From swing state to firewall?
A new poll of Virginia shows President Obama opening up an 8-point lead in the state, after two polls earlier in April showed likely Republican presidential nominee and former Massachusetts Gov. Mitt Romney with small leads. Now the Democratic-leaning firm Public Policy Polling (PPP) shows Obama with a 51 percent to 43 percent lead over Romney, as the numbers reveal a large gender gap among women and a GOP base not yet rallying behind the presumptive nominee.
Below the top-line results, President Obama’s approval rating has improved slightly in PPP’s last poll of the state, taken in December. Obama’s rating now stands at 50 percent to 46 percent, up from the previous 48 percent to 47 percent split. Romney has improved as well, as 38 percent of Virginia registered voters now see his favorably, against 52 percent who see him in a negative light, up from this December rating of 33 percent to 52 percent.
Beyond that, the two numbers that jump out are the split among women voters and how those Virginians who voted for Sen. John McCain (R-AZ) in the 2008 presidential election. Obama and Romney split men evenly, but the president sees 55 percent support from women, while Romney only gets 38 percent. The split seems to be a result of the nationwide gender gap that appeared clearly in polling after the Obama administration instituted new federal rules requiring health insurers to provide contraception to women free of charge. Republicans fought back against the rules, claiming they violated religious freedom by requiring insurers like the Catholic Church to provide something that went against its religious tenets.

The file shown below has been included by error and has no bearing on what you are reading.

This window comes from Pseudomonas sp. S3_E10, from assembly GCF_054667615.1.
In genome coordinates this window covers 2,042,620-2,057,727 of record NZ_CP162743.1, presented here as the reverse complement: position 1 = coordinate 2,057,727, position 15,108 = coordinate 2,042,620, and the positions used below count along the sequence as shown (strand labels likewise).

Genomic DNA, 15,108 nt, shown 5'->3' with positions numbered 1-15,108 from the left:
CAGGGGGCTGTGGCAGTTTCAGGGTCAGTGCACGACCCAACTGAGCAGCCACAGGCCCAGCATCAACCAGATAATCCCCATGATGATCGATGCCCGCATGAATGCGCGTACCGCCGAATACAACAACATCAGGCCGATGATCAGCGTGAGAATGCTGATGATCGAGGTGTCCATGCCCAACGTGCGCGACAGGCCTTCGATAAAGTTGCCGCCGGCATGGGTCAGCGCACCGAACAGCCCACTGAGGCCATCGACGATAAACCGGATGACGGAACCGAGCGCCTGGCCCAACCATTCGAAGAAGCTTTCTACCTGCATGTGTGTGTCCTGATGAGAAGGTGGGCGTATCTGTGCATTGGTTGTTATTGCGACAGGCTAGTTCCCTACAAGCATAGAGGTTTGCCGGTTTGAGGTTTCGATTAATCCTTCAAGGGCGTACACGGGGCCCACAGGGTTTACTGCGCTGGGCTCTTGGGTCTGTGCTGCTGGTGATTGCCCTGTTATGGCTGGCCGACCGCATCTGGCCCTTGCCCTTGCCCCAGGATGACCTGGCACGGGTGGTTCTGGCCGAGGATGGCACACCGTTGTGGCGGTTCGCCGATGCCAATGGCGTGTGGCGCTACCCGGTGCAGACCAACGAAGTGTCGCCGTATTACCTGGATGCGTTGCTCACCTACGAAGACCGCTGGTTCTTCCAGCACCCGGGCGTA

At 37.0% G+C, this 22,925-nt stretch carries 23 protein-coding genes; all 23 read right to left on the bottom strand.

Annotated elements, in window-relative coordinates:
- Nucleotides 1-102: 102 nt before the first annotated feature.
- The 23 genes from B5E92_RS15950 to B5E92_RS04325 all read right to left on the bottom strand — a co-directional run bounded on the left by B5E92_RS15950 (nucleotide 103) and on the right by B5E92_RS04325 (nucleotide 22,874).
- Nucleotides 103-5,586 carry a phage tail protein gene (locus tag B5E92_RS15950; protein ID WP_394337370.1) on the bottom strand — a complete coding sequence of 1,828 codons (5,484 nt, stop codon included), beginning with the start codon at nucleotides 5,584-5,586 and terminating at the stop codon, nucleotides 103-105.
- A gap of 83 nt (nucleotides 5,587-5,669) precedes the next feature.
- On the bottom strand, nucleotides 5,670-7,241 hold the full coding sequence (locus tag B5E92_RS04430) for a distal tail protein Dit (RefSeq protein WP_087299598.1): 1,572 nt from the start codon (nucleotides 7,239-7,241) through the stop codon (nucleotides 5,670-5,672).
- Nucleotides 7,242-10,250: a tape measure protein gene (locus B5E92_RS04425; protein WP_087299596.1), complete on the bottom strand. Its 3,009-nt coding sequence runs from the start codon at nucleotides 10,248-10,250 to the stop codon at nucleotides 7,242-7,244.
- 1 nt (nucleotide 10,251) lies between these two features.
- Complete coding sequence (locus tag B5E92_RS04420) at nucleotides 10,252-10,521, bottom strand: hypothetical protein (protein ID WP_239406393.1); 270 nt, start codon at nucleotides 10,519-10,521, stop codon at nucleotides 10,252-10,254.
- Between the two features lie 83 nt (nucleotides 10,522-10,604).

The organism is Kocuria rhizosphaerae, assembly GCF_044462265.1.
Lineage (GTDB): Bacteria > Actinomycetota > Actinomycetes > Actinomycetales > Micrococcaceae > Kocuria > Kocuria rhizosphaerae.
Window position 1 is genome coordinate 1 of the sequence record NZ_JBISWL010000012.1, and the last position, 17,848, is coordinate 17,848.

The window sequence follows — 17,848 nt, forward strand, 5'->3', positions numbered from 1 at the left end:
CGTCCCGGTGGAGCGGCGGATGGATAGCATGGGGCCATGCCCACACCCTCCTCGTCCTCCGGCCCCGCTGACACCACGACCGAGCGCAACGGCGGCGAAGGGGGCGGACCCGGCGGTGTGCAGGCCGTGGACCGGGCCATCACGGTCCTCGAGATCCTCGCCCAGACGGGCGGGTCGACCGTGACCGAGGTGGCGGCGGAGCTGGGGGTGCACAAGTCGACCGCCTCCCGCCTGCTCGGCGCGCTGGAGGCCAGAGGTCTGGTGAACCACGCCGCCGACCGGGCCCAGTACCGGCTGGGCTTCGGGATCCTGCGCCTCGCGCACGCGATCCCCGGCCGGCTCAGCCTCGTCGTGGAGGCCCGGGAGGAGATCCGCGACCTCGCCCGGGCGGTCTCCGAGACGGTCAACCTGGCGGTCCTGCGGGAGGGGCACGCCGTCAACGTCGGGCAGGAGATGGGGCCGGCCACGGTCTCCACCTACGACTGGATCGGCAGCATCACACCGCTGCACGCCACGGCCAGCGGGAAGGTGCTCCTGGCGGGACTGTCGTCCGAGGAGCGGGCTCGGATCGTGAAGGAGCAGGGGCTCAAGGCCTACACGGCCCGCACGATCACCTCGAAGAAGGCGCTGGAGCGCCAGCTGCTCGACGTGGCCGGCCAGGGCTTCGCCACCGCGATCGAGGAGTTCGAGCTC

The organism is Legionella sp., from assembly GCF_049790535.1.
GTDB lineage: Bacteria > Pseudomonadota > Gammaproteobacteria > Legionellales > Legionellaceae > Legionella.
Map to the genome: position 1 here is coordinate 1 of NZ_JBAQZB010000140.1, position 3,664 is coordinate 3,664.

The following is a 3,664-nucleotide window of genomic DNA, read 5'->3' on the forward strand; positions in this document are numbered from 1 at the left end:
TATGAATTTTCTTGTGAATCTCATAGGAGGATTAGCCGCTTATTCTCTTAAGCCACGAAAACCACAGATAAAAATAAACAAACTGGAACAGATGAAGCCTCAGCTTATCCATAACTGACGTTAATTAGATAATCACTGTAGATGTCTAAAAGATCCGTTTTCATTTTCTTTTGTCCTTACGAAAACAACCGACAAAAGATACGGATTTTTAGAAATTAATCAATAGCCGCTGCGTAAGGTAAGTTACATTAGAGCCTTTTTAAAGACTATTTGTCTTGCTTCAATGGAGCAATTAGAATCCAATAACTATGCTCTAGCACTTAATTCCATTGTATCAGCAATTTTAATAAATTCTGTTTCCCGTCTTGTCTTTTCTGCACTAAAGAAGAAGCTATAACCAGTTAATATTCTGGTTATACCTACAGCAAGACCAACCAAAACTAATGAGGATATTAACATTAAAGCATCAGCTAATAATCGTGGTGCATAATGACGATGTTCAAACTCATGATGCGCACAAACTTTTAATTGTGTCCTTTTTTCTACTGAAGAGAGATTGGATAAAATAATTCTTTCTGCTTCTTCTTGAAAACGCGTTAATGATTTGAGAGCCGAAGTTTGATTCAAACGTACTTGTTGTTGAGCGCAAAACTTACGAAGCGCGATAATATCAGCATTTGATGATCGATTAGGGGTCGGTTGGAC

As TPM has reported, the focus on social issues may have soured GOP-leaning and independent women on Republicans (at least temporarily) in the Washington, D.C. suburbs, leading to an even more pronounced gap among women voters.
But there also seems to be a base issue as well. Among the Virginia voters who went for President Obama last time around, only 6 percent defected to Romney, with an additional 3 percent still undecided. But among those who went for McCain last time around, 12 percent now say they will vote for Obama. That goes along with a slight problem with Republican voters generally — 20 percent of those GOPers polled said they have an unfavorable view of the former governor, some possible residue from the extended Republican primary fight.
The PPP poll of Virginia used 680 automatic dial interviews with registered voters, conducted April 26-29. The sampling error is 3.8 percent.
Kyle is the Editor of TPM Media’s PollTracker. He graduated from Beloit College (WI) and began working in politics before getting an M.A. in magazine journalism from New York University, where he interned at TPM and the website of The New Yorker.